Zakaria, son Omar, and daughters Lila and Sofia. Zakaria is a
self-described secular and nonpracticing Muslim. He added: "My views
on faith are complicated—somewhere between deism and agnosticism. I
am completely secular in my outlook."
In Defense of a Liberal Education, Fareed Zakaria, (W.W. Norton &
Company; 2015) ISBN 978-0-393-24768-8
The Post-American World, Release 2.0, Fareed Zakaria, (W.W. Norton
& Company; 2011) ISBN 0-393-08180-X
The Post-American World, Fareed Zakaria, (W.W. Norton & Company;
2008) ISBN 0-393-06235-X
The Future of Freedom: Illiberal Democracy at Home and Abroad, Fareed
Zakaria, (W.W. Norton & Company; 2003) ISBN 0-393-04764-4
From Wealth to Power, Fareed Zakaria, (Princeton University Press;
1998) ISBN 0-691-04496-1
The American Encounter: The
United States and the Making of the Modern
World Essays from 75 Years of Foreign Affairs, edited by James F. Hoge
and Fareed Zakaria, (Basic Books; 1997) ISBN 0-465-00170-X
Asian Indians in the
New York City
New York City metropolitan region
Yale University people
Harvard University people
^ a b Zakaria, Fareed (July 15, 2001). "America Doesn't Need
Crusades". Newsweek. Retrieved July 17, 2017.
^ "Padma award recipients Zakaria, Parikh say they are humbled". The
Indian Express. 2010-01-26. Retrieved 2014-03-14.
^ a b c d e f "Fareed Zakaria's Website". Retrieved 10 May 2010.
^ Press, Joy (9 August 2005). "The Interpreter". The Village Voice.
Village Voice, LLC. Retrieved 10 May 2010.
Harvard Graduate School Honors Daniel Aaron, Nancy Hopkins, and
Harvard Magazine. 23 May 2012. Retrieved 2012-05-29.
^ Carr, David (18 August 2010). "
Newsweek Notable Moves to a Rival".
The New York Times. Retrieved 19 August 2010.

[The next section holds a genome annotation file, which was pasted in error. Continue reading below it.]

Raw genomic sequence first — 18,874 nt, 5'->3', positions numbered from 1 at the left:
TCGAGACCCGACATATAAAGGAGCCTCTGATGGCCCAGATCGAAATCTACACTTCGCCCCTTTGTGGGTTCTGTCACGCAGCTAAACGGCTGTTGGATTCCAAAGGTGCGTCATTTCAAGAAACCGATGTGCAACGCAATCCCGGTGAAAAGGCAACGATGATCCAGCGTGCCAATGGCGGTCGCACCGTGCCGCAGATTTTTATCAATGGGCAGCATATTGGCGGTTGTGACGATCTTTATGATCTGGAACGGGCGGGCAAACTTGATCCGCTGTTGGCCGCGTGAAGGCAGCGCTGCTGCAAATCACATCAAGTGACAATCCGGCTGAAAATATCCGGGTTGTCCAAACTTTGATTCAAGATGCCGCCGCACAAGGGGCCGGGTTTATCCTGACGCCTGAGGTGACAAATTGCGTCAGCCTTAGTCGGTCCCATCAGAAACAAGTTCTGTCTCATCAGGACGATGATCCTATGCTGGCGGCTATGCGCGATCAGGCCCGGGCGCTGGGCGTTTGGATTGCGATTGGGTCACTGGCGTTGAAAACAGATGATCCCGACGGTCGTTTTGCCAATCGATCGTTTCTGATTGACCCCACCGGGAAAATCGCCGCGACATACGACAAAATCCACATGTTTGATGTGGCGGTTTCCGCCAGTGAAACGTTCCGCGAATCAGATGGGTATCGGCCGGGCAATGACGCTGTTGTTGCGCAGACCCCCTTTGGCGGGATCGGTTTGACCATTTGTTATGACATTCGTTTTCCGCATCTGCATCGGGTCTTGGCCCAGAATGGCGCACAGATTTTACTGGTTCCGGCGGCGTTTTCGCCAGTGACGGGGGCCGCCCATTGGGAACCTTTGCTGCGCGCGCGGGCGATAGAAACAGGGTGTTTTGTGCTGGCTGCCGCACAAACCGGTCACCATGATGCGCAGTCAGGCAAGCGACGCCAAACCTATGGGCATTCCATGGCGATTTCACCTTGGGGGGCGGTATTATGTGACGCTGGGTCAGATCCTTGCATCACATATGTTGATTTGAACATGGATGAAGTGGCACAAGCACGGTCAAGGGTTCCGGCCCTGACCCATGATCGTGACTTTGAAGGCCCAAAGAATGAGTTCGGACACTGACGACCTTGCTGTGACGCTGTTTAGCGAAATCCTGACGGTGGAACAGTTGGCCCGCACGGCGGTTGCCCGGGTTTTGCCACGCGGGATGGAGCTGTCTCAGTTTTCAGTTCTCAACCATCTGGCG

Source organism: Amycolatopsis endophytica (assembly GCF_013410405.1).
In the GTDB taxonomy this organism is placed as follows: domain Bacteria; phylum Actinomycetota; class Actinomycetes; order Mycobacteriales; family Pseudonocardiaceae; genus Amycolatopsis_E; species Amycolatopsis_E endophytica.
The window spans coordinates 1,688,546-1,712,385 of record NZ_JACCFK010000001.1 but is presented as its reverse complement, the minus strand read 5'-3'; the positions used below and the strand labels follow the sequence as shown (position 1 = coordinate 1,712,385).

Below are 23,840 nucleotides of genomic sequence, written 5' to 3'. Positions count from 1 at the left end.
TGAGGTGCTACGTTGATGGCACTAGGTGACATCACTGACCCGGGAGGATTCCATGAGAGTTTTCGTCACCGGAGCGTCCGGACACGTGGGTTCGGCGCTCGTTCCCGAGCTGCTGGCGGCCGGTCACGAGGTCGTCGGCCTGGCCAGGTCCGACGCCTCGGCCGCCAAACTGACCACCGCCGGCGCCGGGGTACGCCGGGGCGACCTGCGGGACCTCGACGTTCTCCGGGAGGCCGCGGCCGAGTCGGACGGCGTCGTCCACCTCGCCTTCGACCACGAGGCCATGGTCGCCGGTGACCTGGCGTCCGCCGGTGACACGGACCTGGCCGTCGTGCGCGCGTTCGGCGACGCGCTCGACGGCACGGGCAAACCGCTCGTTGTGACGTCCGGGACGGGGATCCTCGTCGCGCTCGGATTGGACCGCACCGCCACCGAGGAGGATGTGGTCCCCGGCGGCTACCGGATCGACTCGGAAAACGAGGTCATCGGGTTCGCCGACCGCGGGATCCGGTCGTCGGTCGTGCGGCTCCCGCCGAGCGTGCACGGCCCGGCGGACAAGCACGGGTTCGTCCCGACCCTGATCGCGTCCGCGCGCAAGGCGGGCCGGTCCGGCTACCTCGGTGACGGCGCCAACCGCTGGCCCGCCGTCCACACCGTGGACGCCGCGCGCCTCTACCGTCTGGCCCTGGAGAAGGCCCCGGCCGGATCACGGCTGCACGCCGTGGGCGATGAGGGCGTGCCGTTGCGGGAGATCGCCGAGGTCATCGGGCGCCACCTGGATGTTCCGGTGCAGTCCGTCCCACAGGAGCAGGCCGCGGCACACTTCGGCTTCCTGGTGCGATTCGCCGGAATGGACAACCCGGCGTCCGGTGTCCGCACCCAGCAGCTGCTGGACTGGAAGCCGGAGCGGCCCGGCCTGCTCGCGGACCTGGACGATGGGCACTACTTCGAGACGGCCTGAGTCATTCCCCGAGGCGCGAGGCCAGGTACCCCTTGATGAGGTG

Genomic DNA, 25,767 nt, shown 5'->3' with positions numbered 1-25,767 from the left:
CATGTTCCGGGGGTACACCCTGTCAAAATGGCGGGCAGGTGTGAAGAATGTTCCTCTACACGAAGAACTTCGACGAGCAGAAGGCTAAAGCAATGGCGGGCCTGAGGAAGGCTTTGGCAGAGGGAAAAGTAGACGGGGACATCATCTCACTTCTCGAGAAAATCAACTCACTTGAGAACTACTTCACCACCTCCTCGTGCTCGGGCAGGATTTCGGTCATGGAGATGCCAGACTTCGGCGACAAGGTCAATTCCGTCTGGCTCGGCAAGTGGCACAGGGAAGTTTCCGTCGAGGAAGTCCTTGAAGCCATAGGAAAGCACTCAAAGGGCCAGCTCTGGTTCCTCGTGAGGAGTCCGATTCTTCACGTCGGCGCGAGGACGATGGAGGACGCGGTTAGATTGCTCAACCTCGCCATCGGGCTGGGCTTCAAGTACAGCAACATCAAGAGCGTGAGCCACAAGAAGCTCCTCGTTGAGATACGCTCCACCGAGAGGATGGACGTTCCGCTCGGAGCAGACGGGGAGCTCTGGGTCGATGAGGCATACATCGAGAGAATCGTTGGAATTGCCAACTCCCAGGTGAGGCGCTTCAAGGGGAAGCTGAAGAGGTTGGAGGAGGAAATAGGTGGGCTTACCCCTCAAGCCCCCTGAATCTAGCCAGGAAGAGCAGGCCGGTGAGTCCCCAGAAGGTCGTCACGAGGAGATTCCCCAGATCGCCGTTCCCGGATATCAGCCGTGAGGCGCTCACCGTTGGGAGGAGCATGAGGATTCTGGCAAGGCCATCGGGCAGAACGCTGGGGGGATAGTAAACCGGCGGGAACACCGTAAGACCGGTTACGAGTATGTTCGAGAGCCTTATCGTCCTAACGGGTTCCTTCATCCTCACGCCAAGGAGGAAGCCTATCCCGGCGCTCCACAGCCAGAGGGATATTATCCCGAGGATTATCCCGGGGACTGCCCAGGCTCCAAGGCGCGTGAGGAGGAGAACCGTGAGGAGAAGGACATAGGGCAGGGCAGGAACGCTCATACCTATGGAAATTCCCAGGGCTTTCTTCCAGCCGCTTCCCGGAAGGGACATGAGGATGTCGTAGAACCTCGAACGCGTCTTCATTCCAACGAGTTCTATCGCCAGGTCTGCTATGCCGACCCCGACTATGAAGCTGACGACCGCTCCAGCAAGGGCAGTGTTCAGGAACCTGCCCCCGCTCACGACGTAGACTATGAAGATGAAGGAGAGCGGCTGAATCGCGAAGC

^ Zakaria, Fareed (1 July 1998). "Sweet Justice". Slate. Retrieved
Fareed Zakaria to Deliver Lecture on World Issues at Puget Sound
Campus". College News. Archived from the original on 15 October 2014.
Retrieved 10 October 2014.
^ Binlot, Ann. "Pondering Humanity, Technology, and Net Neutrality at
Berggruen Institute Gala". Vanity Fair. Retrieved
^ "Nicolas Berggruen's $1 Million Philosophy Prize - artnet News".
artnet News. 2015-09-17. Retrieved 2017-12-17.
^ "Charles Taylor accepts million-dollar prize". Montreal. 2016-12-02.
^ a b Press, Joy (9 August 2005). "The Interpreter". The Village
^ a b In Depth: The 25 Most Influential Liberals In The U.S. Media.
Forbes. Published 22 January 2009.
^ a b c d e Maneker, Marion (21 April 2003). "Man of the World". New
York. Retrieved 16 July 2017.
Fareed Zakaria as US secretary of state? The Economic Times.
Published 6 November 2008.[dead link]
^ Olson, Robert (January–February 2005). "The Rise of 'Radical
Middle' Politics Archived 16 July 2012 at the Wayback Machine.". The
Futurist, vol. 39, no. 1, pp. 45–47. Publication of the World Future
Society. Retrieved 26 February 2013.
^ The End of Conservatism.
^ Shribman, David M. (1 June 2008). "Globalization, its discontents,